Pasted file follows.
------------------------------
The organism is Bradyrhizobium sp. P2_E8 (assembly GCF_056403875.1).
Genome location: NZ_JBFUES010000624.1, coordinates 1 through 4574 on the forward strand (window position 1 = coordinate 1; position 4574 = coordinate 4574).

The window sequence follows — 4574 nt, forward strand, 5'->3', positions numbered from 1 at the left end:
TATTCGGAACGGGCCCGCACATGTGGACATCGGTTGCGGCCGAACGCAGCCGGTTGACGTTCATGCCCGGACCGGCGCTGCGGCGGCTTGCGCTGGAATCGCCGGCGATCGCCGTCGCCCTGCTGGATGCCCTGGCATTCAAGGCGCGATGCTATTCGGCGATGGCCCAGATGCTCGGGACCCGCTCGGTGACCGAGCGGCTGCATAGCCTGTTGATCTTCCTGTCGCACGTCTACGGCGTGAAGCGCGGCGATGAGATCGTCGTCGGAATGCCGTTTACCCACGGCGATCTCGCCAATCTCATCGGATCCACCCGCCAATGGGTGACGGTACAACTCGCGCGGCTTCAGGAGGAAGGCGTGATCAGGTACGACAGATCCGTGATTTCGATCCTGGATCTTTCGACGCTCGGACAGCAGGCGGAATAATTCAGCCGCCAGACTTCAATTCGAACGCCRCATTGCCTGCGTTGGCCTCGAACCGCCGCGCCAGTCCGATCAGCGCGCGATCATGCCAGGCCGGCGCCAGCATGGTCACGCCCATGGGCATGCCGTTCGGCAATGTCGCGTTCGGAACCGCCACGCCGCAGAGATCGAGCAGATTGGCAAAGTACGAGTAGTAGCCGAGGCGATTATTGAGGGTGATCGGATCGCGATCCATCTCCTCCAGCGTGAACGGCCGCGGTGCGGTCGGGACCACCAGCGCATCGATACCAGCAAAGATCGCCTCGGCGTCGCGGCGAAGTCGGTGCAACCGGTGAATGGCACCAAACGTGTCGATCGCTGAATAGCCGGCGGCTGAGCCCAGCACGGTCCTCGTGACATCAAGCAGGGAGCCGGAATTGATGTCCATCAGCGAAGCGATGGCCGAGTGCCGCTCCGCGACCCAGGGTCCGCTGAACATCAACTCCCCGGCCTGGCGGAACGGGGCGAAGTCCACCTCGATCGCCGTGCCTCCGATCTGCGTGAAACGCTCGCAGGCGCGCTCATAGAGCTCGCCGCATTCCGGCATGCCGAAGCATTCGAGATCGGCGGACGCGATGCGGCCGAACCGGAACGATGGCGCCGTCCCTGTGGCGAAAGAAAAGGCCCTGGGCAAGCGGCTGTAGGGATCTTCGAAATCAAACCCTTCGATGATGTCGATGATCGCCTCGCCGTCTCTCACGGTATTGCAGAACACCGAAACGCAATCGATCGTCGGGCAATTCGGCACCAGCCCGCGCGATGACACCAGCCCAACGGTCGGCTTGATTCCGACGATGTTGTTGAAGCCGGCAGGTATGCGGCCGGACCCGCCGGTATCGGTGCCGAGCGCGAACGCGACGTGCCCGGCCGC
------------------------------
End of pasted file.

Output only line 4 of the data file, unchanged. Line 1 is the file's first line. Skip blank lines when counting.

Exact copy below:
TATTCGGAACGGGCCCGCACATGTGGACATCGGTTGCGGCCGAACGCAGCCGGTTGACGTTCATGCCCGGACCGGCGCTGCGGCGGCTTGCGCTGGAATCGCCGGCGATCGCCGTCGCCCTGCTGGATGCCCTGGCATTCAAGGCGCGATGCTATTCGGCGATGGCCCAGATGCTCGGGACCCGCTCGGTGACCGAGCGGCTGCATAGCCTGTTGATCTTCCTGTCGCACGTCTACGGCGTGAAGCGCGGCGATGAGATCGTCGTCGGAATGCCGTTTACCCACGGCGATCTCGCCAATCTCATCGGATCCACCCGCCAATGGGTGACGGTACAACTCGCGCGGCTTCAGGAGGAAGGCGTGATCAGGTACGACAGATCCGTGATTTCGATCCTGGATCTTTCGACGCTCGGACAGCAGGCGGAATAATTCAGCCGCCAGACTTCAATTCGAACGCCRCATTGCCTGCGTTGGCCTCGAACCGCCGCGCCAGTCCGATCAGCGCGCGATCATGCCAGGCCGGCGCCAGCATGGTCACGCCCATGGGCATGCCGTTCGGCAATGTCGCGTTCGGAACCGCCACGCCGCAGAGATCGAGCAGATTGGCAAAGTACGAGTAGTAGCCGAGGCGATTATTGAGGGTGATCGGATCGCGATCCATCTCCTCCAGCGTGAACGGCCGCGGTGCGGTCGGGACCACCAGCGCATCGATACCAGCAAAGATCGCCTCGGCGTCGCGGCGAAGTCGGTGCAACCGGTGAATGGCACCAAACGTGTCGATCGCTGAATAGCCGGCGGCTGAGCCCAGCACGGTCCTCGTGACATCAAGCAGGGAGCCGGAATTGATGTCCATCAGCGAAGCGATGGCCGAGTGCCGCTCCGCGACCCAGGGTCCGCTGAACATCAACTCCCCGGCCTGGCGGAACGGGGCGAAGTCCACCTCGATCGCCGTGCCTCCGATCTGCGTGAAACGCTCGCAGGCGCGCTCATAGAGCTCGCCGCATTCCGGCATGCCGAAGCATTCGAGATCGGCGGACGCGATGCGGCCGAACCGGAACGATGGCGCCGTCCCTGTGGCGAAAGAAAAGGCCCTGGGCAAGCGGCTGTAGGGATCTTCGAAATCAAACCCTTCGATGATGTCGATGATCGCCTCGCCGTCTCTCACGGTATTGCAGAACACCGAAACGCAATCGATCGTCGGGCAATTCGGCACCAGCCCGCGCGATGACACCAGCCCAACGGTCGGCTTGATTCCGACGATGTTGTTGAAGCCGGCAGGTATGCGGCCGGACCCGCCGGTATCGGTGCCGAGCGCGAACGCGACGTGCCCGGCCGC